I purchased Scott McCloud's Making Comics for my 10-year old, a budding cartoonist, and was immediately hooked. McCloud may be the first to write a graphic novel about graphic novels, from setting to character to storyline. Comics aren't just kid's stuff, of course -- Making Comics is more about becoming a compelling storyteller than inking in a frame. It also provides a terrific paradigm for marketers to go beyond PowerPoint and use visuals where words won't do -- to explain complex concepts and processes, or to relate to and engage different audiences. Way back when I was in college admissions, I created a "comic strip" poster to recruit student volunteers. The poster stood out from the magic marker and spray painted signs (this was pre-PowerPoint) and I'm not sure if it was the only factor in recruiting 150+ volunteers. But it told a story.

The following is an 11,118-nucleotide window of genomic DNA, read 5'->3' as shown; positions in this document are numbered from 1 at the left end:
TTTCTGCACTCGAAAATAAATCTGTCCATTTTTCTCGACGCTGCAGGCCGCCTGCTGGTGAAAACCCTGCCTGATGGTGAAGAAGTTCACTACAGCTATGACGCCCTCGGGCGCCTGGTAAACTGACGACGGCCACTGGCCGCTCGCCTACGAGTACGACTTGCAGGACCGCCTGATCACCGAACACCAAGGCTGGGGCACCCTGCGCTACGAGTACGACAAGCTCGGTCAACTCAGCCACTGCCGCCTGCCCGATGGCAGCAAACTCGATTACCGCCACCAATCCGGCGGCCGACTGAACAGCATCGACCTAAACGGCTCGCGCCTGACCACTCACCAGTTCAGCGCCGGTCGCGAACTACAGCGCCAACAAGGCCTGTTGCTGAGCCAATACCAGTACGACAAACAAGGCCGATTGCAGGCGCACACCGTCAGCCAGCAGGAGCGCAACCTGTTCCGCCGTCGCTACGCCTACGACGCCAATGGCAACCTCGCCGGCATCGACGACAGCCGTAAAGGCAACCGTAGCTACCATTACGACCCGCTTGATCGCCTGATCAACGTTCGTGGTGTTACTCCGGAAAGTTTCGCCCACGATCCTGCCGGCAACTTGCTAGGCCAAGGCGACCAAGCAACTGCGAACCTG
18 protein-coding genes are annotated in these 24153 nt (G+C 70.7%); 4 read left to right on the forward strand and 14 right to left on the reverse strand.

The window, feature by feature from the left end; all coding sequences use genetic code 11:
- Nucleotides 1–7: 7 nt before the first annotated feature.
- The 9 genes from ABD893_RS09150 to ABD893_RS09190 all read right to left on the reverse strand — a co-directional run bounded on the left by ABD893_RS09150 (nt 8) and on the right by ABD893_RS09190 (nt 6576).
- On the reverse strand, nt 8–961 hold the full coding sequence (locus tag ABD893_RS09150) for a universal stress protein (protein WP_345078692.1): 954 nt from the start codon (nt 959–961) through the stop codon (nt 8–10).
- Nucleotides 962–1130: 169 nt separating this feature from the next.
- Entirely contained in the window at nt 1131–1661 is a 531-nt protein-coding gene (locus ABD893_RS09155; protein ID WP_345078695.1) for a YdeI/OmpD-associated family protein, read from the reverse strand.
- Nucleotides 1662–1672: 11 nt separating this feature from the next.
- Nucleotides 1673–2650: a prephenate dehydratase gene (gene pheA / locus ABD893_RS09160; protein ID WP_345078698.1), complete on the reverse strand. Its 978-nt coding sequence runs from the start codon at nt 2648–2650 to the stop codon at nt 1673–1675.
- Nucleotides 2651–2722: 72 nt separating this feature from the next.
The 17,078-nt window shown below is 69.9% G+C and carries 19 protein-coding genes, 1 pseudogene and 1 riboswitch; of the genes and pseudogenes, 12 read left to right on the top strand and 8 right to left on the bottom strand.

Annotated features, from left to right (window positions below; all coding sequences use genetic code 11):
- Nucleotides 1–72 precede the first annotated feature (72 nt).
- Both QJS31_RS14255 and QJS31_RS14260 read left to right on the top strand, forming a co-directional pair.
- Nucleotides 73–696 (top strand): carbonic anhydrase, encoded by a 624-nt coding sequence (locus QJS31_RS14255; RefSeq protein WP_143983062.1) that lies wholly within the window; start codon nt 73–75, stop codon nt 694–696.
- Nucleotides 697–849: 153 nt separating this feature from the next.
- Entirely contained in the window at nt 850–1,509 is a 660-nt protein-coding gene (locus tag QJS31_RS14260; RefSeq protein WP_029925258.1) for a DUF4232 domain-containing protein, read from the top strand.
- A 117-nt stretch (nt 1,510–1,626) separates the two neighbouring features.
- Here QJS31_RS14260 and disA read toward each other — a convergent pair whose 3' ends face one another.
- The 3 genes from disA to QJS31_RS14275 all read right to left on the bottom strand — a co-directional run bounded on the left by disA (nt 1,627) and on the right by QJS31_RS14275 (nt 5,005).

Recently, I've been using the comic strip idea to illustrate supply chain processes and technical concepts in my PowerPoint presentations and handouts. It looks fresh, it's easy to explain, and it provides more value than a sexy logo ever could.
After all, who has time to read a thousand words these days? Try a picture instead.